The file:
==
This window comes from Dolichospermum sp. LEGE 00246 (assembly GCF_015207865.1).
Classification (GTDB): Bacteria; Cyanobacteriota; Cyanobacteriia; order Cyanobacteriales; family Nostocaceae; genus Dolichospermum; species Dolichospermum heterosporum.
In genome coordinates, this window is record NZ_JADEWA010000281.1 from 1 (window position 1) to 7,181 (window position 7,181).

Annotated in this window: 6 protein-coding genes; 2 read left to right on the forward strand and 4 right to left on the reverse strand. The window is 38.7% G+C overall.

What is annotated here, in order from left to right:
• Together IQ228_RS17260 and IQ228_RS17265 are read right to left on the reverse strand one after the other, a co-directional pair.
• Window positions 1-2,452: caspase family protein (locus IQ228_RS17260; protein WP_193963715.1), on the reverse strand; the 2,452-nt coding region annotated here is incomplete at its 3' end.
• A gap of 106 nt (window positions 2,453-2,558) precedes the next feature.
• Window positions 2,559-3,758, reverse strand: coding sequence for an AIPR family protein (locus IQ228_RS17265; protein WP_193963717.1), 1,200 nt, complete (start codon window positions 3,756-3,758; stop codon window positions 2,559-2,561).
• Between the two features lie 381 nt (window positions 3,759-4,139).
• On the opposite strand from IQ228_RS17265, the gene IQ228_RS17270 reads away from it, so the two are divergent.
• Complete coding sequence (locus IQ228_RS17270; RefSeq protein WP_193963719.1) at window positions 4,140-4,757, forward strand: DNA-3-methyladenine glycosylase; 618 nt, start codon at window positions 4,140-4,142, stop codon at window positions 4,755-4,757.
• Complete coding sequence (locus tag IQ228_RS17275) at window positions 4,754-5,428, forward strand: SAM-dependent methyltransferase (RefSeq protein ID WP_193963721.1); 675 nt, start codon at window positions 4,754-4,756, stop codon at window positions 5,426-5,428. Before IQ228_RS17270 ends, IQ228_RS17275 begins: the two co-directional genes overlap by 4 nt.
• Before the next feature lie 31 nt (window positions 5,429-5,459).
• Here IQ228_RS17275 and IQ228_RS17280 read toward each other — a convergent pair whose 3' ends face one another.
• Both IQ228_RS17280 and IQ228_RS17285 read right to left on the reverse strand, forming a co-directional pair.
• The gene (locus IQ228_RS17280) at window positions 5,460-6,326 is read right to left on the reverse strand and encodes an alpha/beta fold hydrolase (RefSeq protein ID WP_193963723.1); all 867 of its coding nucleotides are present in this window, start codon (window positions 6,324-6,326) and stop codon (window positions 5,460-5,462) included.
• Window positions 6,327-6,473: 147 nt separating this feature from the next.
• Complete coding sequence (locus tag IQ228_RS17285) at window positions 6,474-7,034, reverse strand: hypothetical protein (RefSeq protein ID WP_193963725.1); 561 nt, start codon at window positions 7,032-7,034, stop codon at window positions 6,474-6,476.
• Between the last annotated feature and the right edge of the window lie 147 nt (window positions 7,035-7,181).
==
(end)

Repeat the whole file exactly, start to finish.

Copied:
This window comes from Dolichospermum sp. LEGE 00246 (assembly GCF_015207865.1).
Classification (GTDB): Bacteria; Cyanobacteriota; Cyanobacteriia; order Cyanobacteriales; family Nostocaceae; genus Dolichospermum; species Dolichospermum heterosporum.
In genome coordinates, this window is record NZ_JADEWA010000281.1 from 1 (window position 1) to 7,181 (window position 7,181).

Annotated in this window: 6 protein-coding genes; 2 read left to right on the forward strand and 4 right to left on the reverse strand. The window is 38.7% G+C overall.

What is annotated here, in order from left to right:
• Together IQ228_RS17260 and IQ228_RS17265 are read right to left on the reverse strand one after the other, a co-directional pair.
• Window positions 1-2,452: caspase family protein (locus IQ228_RS17260; protein WP_193963715.1), on the reverse strand; the 2,452-nt coding region annotated here is incomplete at its 3' end.
• A gap of 106 nt (window positions 2,453-2,558) precedes the next feature.
• Window positions 2,559-3,758, reverse strand: coding sequence for an AIPR family protein (locus IQ228_RS17265; protein WP_193963717.1), 1,200 nt, complete (start codon window positions 3,756-3,758; stop codon window positions 2,559-2,561).
• Between the two features lie 381 nt (window positions 3,759-4,139).
• On the opposite strand from IQ228_RS17265, the gene IQ228_RS17270 reads away from it, so the two are divergent.
• Complete coding sequence (locus IQ228_RS17270; RefSeq protein WP_193963719.1) at window positions 4,140-4,757, forward strand: DNA-3-methyladenine glycosylase; 618 nt, start codon at window positions 4,140-4,142, stop codon at window positions 4,755-4,757.
• Complete coding sequence (locus tag IQ228_RS17275) at window positions 4,754-5,428, forward strand: SAM-dependent methyltransferase (RefSeq protein ID WP_193963721.1); 675 nt, start codon at window positions 4,754-4,756, stop codon at window positions 5,426-5,428. Before IQ228_RS17270 ends, IQ228_RS17275 begins: the two co-directional genes overlap by 4 nt.
• Before the next feature lie 31 nt (window positions 5,429-5,459).
• Here IQ228_RS17275 and IQ228_RS17280 read toward each other — a convergent pair whose 3' ends face one another.
• Both IQ228_RS17280 and IQ228_RS17285 read right to left on the reverse strand, forming a co-directional pair.
• The gene (locus IQ228_RS17280) at window positions 5,460-6,326 is read right to left on the reverse strand and encodes an alpha/beta fold hydrolase (RefSeq protein ID WP_193963723.1); all 867 of its coding nucleotides are present in this window, start codon (window positions 6,324-6,326) and stop codon (window positions 5,460-5,462) included.
• Window positions 6,327-6,473: 147 nt separating this feature from the next.
• Complete coding sequence (locus tag IQ228_RS17285) at window positions 6,474-7,034, reverse strand: hypothetical protein (RefSeq protein ID WP_193963725.1); 561 nt, start codon at window positions 7,032-7,034, stop codon at window positions 6,474-6,476.
• Between the last annotated feature and the right edge of the window lie 147 nt (window positions 7,035-7,181).